Social context and its political influenceEdit

The films that he made next were overtly political, and earned him the reputation as a Marxist artist.[3] This was also the time of large-scale political unrest throughout India. Particularly in and around Calcutta, this period underwent what is now known as the Naxalite movement. This phase was immediately followed by a series of films where he shifted his focus, and instead of looking for enemies outside, he looked for the enemy within his own middle class society. This was arguably his most creative phase.

Depiction of KolkataEdit

In many Mrinal Sen movies from Punascha to Mahaprithivi, Kolkata features prominently. He has shown Kolkata as a character, and as an inspiration. He has beautifully woven the people, value system, class difference and the roads of the city into his movies and coming of age for Kolkata, his El-Dorado.[4]

Experimentation, recognition and acclaimEdit

During this period, he won a large number of international awards. It could be argued that although his films show the development of ideas from existentialism, surrealism, Marxism, German expressionism, Postmodernism, Nouvelle Vague and Italian neorealism. Sen's cinema for the most part does not provide a happy ending or a definitive conclusion (unlike many of the films of Sen's better known contemporary Satyajit Ray). In many of Sen's later films, the audience becomes a participant in the process of the development of the plot. The director invites and provokes the audience into a shared process of forming multiple conclusions, that are at the same time unique and different. The director does not play the role of god, his audience does. It is not really surprising that unlike Allen who has a steady niche audience in the Western literati and aficionados, Sen's experimentation with parallel cinema had significantly cost him much of a devoted audience composing of largely the Calcutta-based westernized intelligentsia.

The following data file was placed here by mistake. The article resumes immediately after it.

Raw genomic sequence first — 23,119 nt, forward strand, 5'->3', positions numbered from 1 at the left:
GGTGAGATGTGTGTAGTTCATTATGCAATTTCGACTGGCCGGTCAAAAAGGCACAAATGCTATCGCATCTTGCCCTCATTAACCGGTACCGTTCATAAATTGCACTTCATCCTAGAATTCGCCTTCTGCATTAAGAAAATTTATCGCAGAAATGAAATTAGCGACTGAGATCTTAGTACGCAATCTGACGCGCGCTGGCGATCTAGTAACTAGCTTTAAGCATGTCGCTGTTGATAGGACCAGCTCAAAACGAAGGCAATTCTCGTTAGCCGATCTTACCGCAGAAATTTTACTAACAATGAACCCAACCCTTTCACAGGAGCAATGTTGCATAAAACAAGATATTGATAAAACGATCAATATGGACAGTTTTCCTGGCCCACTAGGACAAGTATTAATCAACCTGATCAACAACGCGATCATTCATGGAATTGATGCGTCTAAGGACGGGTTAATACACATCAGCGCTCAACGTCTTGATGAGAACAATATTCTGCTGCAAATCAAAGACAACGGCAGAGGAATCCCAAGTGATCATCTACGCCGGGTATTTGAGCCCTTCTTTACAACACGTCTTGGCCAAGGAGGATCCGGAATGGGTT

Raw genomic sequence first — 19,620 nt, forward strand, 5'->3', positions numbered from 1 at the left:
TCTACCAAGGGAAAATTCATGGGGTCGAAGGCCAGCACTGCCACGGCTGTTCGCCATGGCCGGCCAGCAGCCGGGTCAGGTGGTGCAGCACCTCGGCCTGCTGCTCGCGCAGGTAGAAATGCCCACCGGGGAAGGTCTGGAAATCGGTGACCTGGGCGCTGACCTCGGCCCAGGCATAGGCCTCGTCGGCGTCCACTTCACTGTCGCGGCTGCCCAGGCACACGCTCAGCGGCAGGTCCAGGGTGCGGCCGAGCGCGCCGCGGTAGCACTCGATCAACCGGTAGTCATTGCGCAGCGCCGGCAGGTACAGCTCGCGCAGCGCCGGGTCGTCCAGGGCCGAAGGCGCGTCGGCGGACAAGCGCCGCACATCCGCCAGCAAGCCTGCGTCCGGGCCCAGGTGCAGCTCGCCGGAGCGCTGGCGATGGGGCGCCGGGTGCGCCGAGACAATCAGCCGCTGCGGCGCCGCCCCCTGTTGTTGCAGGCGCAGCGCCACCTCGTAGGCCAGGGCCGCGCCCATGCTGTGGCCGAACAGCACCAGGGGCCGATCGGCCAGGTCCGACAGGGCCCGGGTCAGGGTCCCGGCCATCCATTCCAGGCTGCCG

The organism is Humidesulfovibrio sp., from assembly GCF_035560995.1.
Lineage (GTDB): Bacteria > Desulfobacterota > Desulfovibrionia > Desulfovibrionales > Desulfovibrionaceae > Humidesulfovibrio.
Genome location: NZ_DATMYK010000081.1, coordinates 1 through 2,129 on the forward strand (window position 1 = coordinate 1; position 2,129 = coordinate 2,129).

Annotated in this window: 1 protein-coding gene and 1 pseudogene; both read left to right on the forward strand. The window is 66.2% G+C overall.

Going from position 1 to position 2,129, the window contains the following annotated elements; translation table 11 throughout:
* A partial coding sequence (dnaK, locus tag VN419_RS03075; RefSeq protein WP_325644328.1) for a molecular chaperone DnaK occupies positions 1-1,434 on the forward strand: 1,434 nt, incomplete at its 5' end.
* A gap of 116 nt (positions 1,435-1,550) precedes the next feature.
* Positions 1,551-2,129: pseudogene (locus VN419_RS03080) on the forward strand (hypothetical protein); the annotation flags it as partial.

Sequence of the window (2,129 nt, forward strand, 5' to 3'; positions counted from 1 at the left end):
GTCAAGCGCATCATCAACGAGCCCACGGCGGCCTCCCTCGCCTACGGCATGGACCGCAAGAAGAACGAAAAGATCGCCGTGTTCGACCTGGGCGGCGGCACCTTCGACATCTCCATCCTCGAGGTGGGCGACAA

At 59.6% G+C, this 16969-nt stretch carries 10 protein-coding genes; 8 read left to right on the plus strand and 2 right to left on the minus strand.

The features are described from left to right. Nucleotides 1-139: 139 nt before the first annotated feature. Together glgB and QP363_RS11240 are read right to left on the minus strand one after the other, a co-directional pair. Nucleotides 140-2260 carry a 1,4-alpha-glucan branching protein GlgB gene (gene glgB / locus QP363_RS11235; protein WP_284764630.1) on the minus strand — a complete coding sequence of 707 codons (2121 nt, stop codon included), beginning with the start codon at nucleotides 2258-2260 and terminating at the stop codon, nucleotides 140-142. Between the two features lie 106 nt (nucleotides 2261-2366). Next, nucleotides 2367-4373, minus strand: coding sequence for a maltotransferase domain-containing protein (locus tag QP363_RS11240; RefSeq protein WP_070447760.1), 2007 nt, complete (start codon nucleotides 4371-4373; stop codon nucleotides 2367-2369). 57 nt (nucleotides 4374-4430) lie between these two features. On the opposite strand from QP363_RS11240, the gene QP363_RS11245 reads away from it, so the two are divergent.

In 1982 he was a member of the jury at the 32nd Berlin International Film Festival.[5] In 1983 he was a member of the jury at the 13th Moscow International Film Festival.[6] In 1997 he was a member of the jury at the 20th Moscow International Film Festival.[7]

Mrinal Sen never stopped experimenting with his medium. In his later films he tried to move away from the narrative structure and worked with very thin story lines. After a long gap of eight years, at the age of eighty, he made his latest film, Aamaar Bhuvan, in 2002.